Whether or not you've read Stephenie Meyer's best-selling books, odds are you've definitely lined up for (or been dragged to) one or more of the movies. So what do you think—are you with Team Edward or Team Jacob? Don't answer that. (And stop groaning. Or swooning. Whichever one you're doing.) Instead, let's focus on the cars of Twilight.
Meyer sure name-drops a lot of specific automobile makes and models, but why? Is there a reason for her vehicular obsession? What do the cars tell us about the characters that own them? Take a peek for yourself and think it out.
Step 1: First things first. Maybe you've read Twilight, and maybe you haven't. No matter. We're going to level the playing field before we get going. In class, do one of the following to make sure that everyone understands the basic plot elements of Twilight, the first book of the Twilight Saga:
Your teacher will help you figure out which option will work best for the whole class.
Step 2: Once everyone's up to date with the basic plot, we'll get started on today's project: learning about what the cars in Twilight can tell us about the characters.
For this next part, you can work in a small group, with a partner, or on your own—your call. Start by checking out "The Cullen Cars" page of Stephenie Meyer's website, and then look through the vehicles section of the Twilight Saga Wiki.
Step 3: Next, select one character to work with. Still working in your small group, with your partner, or on your own, take 10–15 minutes to conduct a bit of outside research on your character's car—and the character, if you don't know much about him or her. Shmoop is a good resource for this. Be sure to keep track of the websites you use for research, since you'll need to cite your sources.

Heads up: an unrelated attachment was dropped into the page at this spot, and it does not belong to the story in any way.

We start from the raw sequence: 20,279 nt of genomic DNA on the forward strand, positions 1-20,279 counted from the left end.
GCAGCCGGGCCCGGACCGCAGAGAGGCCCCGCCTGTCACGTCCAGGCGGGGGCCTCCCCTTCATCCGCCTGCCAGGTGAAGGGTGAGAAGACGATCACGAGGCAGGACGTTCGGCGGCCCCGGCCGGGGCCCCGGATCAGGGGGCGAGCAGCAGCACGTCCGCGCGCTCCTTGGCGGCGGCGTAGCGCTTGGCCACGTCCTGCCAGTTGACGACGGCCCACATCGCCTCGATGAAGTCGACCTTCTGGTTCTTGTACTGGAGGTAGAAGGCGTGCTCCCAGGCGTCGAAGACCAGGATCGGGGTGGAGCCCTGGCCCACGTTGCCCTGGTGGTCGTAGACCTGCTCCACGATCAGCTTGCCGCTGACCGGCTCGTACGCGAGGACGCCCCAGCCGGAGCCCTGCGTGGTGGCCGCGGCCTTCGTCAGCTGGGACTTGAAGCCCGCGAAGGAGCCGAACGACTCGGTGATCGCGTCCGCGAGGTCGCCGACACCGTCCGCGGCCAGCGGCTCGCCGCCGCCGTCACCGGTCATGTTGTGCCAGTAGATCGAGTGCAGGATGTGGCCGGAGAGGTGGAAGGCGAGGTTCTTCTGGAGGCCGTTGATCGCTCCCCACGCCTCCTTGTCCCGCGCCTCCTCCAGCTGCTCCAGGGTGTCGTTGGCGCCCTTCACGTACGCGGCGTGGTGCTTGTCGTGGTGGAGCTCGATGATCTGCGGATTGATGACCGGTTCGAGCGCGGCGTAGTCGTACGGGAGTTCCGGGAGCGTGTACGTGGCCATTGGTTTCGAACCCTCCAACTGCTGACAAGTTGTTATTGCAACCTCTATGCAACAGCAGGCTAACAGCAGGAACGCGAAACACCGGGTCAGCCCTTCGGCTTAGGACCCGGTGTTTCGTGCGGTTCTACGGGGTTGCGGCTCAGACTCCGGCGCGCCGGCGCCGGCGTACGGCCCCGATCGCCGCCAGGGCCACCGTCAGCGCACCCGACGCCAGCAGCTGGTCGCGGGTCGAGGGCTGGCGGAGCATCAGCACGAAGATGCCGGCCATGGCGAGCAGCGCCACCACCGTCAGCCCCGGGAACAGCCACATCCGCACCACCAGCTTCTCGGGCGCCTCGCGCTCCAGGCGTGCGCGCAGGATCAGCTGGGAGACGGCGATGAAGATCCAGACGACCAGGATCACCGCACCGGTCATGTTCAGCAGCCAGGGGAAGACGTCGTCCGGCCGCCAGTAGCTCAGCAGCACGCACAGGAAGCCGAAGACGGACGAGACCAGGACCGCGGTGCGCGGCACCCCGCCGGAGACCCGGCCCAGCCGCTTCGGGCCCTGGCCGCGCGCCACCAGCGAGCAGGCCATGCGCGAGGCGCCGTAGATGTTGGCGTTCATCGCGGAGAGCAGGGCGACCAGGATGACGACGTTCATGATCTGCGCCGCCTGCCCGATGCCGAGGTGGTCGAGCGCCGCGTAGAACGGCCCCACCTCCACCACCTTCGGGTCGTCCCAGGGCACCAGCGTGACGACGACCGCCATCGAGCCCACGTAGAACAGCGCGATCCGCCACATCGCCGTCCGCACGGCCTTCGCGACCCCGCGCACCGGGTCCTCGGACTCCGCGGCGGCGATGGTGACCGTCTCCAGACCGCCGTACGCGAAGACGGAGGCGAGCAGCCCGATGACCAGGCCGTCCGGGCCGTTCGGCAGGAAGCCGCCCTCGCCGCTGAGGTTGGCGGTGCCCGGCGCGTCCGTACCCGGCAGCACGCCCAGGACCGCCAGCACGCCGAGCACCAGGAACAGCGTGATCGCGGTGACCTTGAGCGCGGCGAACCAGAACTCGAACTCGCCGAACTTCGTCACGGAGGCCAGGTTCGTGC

Step 4: Now use what you (and your group or partner, if you're working with others) have learned to compare and contrast the traits and features of your character with his or her vehicle. Do this by creating a Venn diagram.
Create your diagram using MS Word, Pages, Google Drive or something similar so that you'll be able to share it electronically. (If your classroom tech makes this part difficult, you can always go old school: pen and paper.)
Step 5: When you finish your Venn diagram, write a brief summary explaining what the car reveals about the character who drives it and create a bibliography citing your sources. You can use a citation wizard (like EasyBib or Citation Machine) or your own knowledge of citation formatting for this part.
Along with the bibliography, you'll also need to provide a brief explanation of how you know that the outside sources you used are credible ones.
Step 6: When everyone is done with their research, diagrams, summaries, and bibliographies, it'll be sharing time! You can discuss each character, one at a time in class. When your character is up, share your observations about your character and car and see what others came up with.
As you discuss each character, be sure students to talk about how Meyer uses vehicles to develop her characters' traits.
Step 7: After the discussion, go ahead and share your Venn diagram with your teacher and classmates, either via a social media site like Facebook or Tumblr (if your school allows them), a class blog, Google Drive, or email.
Of course, if you went old school in Step 4 (the pen and paper Venn diagram), you and your classmates can post your diagrams around the room and then take a few minutes to browse, gallery style.
Continuing on to the next activity? If you are, you'll need to bring a copy of the latest book or story you read in English class (or a book/story you recently read on your own) to the next class.